The Ultimate Travel Guide to Crowsnest Pass, Alberta
This was my first time to Crowsnest Pass, Alberta which is located Southwest Alberta in the Rocky Mountains. I stayed in a mobile home in Hillcrest which is a tiny little town with a population of around 500-700 people who live there. Within the Crowsnest Pass there are a lot of small towns that are located really close together and they all have cool hikes to go to and some have mining tours as well since this area used to be full of miners and their families.
I wouldn't say this is a real "hike" per say but more just a walk around the circumference of the lake, which is really quite pretty! It was about a 20 minute drive from Hillcrest, Alberta and it is located close to Coleman, Alberta. The drive is beautiful but when you turn off to go right down to the parking lot at the lake, the road is extremely steep and bumpy and I wouldn't recommend going down that road if you have a big trailer or anything like that. The lake is a beautiful place to set up a blanket and have a picnic or go for a little swim even! The walk is about 2km all the way around with beautiful views and lookout spots. Chinook Lake also has a full campground and if you're looking for somewhere to camp in Crowsnest Pass, this is a prime location! There is suppose to be a waterfall hike called Allison Creek that is connected to Chinook Lake, but I highly DO NOT recommend this hike. I'm not sure if I missed a path or something? But the trail is very grown in and it is practically impossible to get across this river that runs right through the path. Also side note.. if you do go against my advice and go try this trail anyways, watch out for horse poop, I may have learned this lesson the hard way.
Now this is something you don't see everyday. In April 1903, 82 million tons of rock broke off Turtle Mountain's summit and came crashing down right over the small town of Frank. Now, there's a Frank's Slide Interpretive Centre that you can go to that gives you more information about the tragedy, and there's also a small hike/pathway around all the rocks that fell. I would definitely recommend doing this walk, it's something you won't want to miss if you're in the area!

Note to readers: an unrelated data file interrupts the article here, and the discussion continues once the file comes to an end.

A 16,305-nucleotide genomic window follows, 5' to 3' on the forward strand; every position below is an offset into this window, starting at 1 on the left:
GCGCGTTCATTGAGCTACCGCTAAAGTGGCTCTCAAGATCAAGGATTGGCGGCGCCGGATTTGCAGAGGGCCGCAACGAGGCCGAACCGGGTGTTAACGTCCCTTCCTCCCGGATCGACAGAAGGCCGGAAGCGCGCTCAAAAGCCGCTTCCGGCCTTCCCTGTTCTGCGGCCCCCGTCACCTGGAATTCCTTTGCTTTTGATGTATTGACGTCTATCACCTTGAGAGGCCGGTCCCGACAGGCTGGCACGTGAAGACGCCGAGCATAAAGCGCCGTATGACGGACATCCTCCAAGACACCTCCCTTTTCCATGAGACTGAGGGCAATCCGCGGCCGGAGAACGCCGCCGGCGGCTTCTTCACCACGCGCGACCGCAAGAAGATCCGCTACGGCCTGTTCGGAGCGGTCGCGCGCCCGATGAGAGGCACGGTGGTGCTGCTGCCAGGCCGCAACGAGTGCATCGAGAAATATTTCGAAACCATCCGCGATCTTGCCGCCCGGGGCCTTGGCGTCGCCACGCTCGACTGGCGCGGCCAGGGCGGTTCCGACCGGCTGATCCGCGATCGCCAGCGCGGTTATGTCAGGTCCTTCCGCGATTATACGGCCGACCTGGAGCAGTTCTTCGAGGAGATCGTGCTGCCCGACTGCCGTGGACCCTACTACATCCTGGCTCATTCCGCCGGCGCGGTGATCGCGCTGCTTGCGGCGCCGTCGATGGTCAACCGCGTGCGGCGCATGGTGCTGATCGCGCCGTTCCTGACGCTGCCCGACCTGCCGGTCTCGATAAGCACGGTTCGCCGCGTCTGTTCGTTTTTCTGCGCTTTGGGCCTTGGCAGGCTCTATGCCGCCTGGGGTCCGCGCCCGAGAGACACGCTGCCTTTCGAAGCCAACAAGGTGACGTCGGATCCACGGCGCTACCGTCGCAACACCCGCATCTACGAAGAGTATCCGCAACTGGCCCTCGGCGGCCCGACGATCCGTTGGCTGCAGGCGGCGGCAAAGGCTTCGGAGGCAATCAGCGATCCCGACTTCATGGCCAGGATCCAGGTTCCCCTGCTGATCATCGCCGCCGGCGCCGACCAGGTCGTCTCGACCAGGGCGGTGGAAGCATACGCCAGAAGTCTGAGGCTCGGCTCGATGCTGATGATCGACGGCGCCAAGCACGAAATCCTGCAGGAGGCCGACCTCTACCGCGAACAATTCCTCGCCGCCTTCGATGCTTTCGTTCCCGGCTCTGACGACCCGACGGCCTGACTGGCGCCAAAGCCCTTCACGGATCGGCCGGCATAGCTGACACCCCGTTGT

Star Creek Falls
This hike says it's an "easy" hike and I can assure you it's not. It's steep and depending on which trails you choose to go, it can be slippery because of the loose rocks. Also, if you're afraid of heights, don't bother with this hike. The trail takes you to above the water fall and the end of the path to the final view point is narrow and looks over both edges of cliffs. I would recommend following a map of the hike while you're on it since it can get very confusing, especially if you want to see the waterfall, there are many maps online you can find! When I was hiking, I really wanted to get to the bottom of the waterfall, but we couldn't find the path the lead us there. The main trail cuts off to other trails many times, so we tried to follow the map to the bottom of the waterfall, but it just seemed like every trail we took, it would either take us to a dead end or the opposite direction. So, if you've found the bottom of the waterfall, please message me and tell me how, because I determined to find it next time! The view from the top of the waterfall was gorgeous and it was an incredible workout! I also recommend bringing bear spray, just in case since it looked like it could have been bear territory since there are lots of creeks from the waterfall.
Bellevue Underground Mine Tour
This was SO cool! As I said earlier, throughout the Crowsnest Pass there are many little towns that used to be mining towns. Unfortunately that also means there was mining disasters such as the Hillcrest Mining Disaster and the Bellevue Mining Disaster. We went to the Bellevue Mines and did a tour of the mines and I would highly recommend doing one of these tours if you can. You get a hardhat with a light on it and a very informative tour guide takes you into the mines and gives you a background on the mines and and the miner's lives on the job back when they were running. They also do something called a "light out" and that's when you are at the end of the mining tour and everyone turns out there lights and you get to see the little lantern that the miners had use and how little you could see with it. Then, they turn the lantern out and show everyone what it was like if the lanterns went out, which happened quite frequently. You couldn't see a thing. The tour was informative and super fun to experience. It's about $20 a person and would strongly recommend this experience!
My little trip to get away from the big city of Calgary was just what I needed. The outdoors and good company was amazing for the mind, body and soul. If you live in Calgary, the drive is about two and a half hours and is so worth the views and the hikes! I hope if you're planning a trip out there, my travel guide helps guide you on what to see and what to do!
Until next time!